NNIMMO BASSEY: No, no, no, no. It’s the security man escorting me out.
AMY GOODMAN: He’s escorting you out?
NNIMMO BASSEY: Yeah, yeah.
CHRIS ANKERSON: [on cell phone] [inaudible] this guy here, asking him to come out and speak.
AMY GOODMAN: Sir?
CHRIS ANKERSON: [on cell phone] Thank you. Just a sec.
AMY GOODMAN: This is the leader of one of the NGOs.
CHRIS ANKERSON: Yes.
AMY GOODMAN: You’re asking him to leave?
CHRIS ANKERSON: I’m escorting him to speak to his people. He’s already had — he’s spoken with UN senior management about this. They’ve passed on a decision. And I’m asking him to communicate it to his people, and then I will act on that policy and that decision.
AMY GOODMAN: And what’s your name?
CHRIS ANKERSON: Chris Ankerson, chief of security.
AMY GOODMAN: Chris Ankerson. But I don’t —-
JOSÉ BOVÉ: I understand that you’re about to put him out from here. He’s a representative of the people -—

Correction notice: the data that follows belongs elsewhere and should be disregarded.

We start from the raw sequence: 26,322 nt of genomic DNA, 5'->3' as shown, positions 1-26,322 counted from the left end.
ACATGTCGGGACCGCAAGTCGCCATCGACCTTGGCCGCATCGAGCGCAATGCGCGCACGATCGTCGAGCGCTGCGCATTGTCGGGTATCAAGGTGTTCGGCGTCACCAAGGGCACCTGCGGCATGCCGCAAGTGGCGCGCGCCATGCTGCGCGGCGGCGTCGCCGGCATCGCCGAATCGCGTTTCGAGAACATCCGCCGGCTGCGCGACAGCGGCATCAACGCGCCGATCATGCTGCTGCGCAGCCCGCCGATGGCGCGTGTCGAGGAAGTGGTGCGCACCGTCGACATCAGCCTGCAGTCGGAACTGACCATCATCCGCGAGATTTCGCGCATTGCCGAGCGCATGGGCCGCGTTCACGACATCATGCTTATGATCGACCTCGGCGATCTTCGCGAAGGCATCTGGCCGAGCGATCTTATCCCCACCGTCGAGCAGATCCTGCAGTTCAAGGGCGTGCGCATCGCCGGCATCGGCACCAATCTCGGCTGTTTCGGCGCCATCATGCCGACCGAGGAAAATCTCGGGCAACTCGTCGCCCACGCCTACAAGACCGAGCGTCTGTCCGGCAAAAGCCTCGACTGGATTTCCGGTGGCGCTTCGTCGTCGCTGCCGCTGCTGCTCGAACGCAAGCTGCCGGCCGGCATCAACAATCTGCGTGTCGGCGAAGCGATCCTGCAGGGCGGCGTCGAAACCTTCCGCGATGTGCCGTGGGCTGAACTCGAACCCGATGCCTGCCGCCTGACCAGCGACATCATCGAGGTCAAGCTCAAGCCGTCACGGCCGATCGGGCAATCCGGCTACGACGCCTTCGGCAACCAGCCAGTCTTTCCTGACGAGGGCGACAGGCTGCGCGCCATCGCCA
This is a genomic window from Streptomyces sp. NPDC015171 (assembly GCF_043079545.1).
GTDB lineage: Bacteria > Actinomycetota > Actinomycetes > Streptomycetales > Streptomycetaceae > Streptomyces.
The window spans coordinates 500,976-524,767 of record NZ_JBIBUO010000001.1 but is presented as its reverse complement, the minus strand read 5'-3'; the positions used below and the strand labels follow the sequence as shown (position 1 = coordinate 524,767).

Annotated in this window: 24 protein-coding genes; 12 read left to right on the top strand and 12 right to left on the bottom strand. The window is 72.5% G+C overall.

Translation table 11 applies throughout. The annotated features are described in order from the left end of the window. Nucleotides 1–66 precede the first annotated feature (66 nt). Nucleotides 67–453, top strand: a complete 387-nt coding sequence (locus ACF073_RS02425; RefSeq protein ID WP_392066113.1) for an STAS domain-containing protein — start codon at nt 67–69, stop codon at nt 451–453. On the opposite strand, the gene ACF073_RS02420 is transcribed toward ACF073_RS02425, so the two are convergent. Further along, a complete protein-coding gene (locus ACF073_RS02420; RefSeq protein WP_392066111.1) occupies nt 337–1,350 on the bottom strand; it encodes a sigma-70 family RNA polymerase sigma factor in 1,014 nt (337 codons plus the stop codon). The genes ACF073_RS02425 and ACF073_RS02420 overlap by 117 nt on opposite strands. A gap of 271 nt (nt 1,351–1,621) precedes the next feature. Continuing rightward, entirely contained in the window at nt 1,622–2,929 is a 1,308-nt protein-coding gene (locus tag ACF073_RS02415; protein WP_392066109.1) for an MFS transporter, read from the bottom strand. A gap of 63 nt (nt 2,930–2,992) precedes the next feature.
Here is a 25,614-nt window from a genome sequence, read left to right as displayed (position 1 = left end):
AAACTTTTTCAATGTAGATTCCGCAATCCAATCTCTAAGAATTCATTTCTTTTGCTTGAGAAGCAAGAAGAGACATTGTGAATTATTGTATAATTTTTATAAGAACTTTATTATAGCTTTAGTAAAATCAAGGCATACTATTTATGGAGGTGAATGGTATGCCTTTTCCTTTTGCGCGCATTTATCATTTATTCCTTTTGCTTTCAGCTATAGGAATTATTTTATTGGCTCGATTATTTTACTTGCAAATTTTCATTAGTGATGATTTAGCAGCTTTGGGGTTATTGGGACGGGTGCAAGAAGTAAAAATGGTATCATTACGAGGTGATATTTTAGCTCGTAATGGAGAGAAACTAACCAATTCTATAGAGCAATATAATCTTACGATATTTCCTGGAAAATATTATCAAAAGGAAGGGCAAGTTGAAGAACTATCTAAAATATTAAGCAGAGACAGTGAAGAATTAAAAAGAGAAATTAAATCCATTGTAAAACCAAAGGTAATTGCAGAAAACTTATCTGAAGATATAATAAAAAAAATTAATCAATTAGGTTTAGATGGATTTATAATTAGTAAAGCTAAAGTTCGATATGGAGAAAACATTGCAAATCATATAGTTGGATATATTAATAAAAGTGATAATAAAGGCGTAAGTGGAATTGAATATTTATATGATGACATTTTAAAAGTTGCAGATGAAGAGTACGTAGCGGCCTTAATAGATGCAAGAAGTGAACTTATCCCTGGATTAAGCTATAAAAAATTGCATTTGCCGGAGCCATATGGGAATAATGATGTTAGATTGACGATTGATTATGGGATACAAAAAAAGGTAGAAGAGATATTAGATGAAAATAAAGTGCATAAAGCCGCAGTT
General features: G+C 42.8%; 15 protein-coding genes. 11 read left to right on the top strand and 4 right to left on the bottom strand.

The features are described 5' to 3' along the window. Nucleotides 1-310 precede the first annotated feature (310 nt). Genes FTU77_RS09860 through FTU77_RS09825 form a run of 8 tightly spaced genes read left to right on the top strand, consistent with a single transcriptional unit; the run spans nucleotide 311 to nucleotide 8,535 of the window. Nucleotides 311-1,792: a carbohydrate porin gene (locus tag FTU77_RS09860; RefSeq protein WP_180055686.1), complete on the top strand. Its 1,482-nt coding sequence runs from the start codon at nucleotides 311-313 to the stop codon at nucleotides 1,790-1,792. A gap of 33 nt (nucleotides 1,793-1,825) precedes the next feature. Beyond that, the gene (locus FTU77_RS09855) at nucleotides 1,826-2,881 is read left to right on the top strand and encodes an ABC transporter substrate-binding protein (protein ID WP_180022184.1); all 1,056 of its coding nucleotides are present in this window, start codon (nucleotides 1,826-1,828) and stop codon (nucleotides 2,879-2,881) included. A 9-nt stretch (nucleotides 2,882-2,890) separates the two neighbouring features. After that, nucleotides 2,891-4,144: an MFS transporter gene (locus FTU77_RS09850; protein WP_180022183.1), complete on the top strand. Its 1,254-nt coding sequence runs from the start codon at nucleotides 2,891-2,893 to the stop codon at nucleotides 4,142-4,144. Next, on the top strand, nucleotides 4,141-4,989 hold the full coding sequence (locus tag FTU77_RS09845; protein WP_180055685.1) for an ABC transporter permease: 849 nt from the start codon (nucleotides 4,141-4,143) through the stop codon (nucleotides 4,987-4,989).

CHRIS ANKERSON: I understand that.
JOSÉ BOVÉ: — who are suffering about what’s happening in the world now. And you put them out. How can you explain that? How can you explain that?
UNIDENTIFIED: And is this ban to Friends of the Earth is the same one for Greenpeace, WWF and all the big NGOs?
CHRIS ANKERSON: I’m not able to speak on any other issue.
AMY GOODMAN: No, but he has a pass. Why is he being asked to leave?
CHRIS ANKERSON: His organization was barred from coming today. The reasons have been explained to him by the UN senior management.
AMY GOODMAN: What are the reasons?
CHRIS ANKERSON: I was not in that meeting. You could ask Mr. Bassey.
AMY GOODMAN: Oh, what are the reasons that your organization can’t be here?
NNIMMO BASSEY: We — the reason is very general, that because of the security situation today around here, perhaps because of — I don’t know. This is why we — I don’t know why we’re singled out.
AMY GOODMAN: No one from Friends of the Earth can be here?
NNIMMO BASSEY: Nobody can come in here as a representative of Friends of the Earth International today.
AMY GOODMAN: And your position with Friends of the Earth International?